Published: 20:01, 08 January 2019
| Updated: 20:03, 08 January 2019
Around 58,500 smokers in Kent need to quit the habit by 2022 to meet Government targets, according to a council report.
The ambitious target for a "smoke-free generation" was set last year, with a plan to reduce the prevalence to only 12% of the population.
If these targets are met, it is predicted there could be 620 fewer cases of lung cancer and 832 fewer incidents of chronic obstructive pulmonary disease by 2032.
Quitting could also lift more than 460,000 smokers in England out of poverty as they would save an average £2,000 every year.
Despite this, there has been a decline in the amount of people signing up for free smoking cessation support, which is seen as the most cost-effective solution.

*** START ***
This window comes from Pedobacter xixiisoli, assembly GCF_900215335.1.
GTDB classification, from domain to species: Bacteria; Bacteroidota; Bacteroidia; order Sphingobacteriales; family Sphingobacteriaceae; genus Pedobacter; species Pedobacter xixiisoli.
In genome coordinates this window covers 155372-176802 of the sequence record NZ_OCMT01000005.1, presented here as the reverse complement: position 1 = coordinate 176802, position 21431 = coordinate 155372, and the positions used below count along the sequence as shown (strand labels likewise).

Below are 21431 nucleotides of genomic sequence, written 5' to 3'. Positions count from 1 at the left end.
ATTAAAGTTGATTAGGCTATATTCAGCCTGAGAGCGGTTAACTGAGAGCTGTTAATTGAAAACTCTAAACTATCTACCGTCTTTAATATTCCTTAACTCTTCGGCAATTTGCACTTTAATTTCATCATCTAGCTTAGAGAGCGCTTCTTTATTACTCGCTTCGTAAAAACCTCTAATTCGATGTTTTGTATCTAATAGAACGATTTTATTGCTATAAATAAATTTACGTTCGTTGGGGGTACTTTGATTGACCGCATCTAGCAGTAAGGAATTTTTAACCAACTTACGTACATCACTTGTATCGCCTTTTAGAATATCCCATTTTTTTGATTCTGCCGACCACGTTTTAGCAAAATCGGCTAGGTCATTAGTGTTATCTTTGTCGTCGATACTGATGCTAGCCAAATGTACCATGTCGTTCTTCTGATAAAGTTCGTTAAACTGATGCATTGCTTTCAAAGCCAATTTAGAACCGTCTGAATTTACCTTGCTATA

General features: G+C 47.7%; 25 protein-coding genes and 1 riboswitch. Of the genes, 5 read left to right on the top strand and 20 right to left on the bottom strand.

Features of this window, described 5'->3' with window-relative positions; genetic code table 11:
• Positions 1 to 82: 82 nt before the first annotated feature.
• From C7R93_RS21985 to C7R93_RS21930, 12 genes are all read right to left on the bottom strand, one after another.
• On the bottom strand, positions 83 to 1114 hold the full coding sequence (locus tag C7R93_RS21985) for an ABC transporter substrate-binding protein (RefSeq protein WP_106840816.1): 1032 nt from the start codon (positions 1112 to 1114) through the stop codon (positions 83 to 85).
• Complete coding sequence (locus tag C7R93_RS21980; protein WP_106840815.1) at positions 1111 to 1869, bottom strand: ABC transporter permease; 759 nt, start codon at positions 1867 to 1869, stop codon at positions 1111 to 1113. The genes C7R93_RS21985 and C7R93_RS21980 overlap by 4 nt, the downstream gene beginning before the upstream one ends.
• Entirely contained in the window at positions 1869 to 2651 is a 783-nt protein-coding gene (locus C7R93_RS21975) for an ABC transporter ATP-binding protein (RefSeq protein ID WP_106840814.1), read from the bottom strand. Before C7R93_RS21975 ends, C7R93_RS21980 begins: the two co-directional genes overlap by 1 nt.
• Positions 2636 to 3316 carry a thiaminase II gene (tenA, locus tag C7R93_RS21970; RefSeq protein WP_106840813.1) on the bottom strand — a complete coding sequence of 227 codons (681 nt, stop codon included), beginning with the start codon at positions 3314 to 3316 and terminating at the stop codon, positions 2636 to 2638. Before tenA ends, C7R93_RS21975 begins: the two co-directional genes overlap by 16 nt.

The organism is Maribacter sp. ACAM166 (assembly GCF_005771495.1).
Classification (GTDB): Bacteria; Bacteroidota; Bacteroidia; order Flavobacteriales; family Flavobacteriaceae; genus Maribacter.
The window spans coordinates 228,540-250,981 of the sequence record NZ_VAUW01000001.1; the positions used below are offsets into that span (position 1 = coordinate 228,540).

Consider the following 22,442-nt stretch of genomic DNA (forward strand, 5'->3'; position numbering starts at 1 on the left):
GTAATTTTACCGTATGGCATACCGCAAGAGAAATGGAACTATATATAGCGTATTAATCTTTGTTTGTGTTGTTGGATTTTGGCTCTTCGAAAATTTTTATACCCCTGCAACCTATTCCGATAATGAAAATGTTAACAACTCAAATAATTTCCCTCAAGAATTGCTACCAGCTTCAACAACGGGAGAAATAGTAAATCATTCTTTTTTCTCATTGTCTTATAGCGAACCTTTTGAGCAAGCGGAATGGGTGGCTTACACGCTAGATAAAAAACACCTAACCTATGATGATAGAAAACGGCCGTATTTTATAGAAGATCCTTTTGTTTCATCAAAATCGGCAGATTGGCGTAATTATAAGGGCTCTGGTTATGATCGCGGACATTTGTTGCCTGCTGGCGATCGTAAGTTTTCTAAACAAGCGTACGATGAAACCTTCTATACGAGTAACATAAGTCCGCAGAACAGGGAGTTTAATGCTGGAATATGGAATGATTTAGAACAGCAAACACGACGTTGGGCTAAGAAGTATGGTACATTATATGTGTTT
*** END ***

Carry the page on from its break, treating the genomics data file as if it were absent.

Kent County Council is planning to change its tactics by targeting people before they start smoking, focussing on routine and manual workers as around 32.4% of them smoke.
The local authority also plans to promote smoke-free areas such as outside school gates, prisons and healthcare centres.
While the general take up of tobacco is in steady decline, the same cannot be said for smoking in pregnancy as 13.8% of pregnant women in Kent smoke.
There needs to be around 350 fewer women lighting up during pregnancy per year for Kent to meet its 6% prevalence target by 2022.
Councillors on the health reform and public health cabinet committee are due to discuss these plans next Tuesday.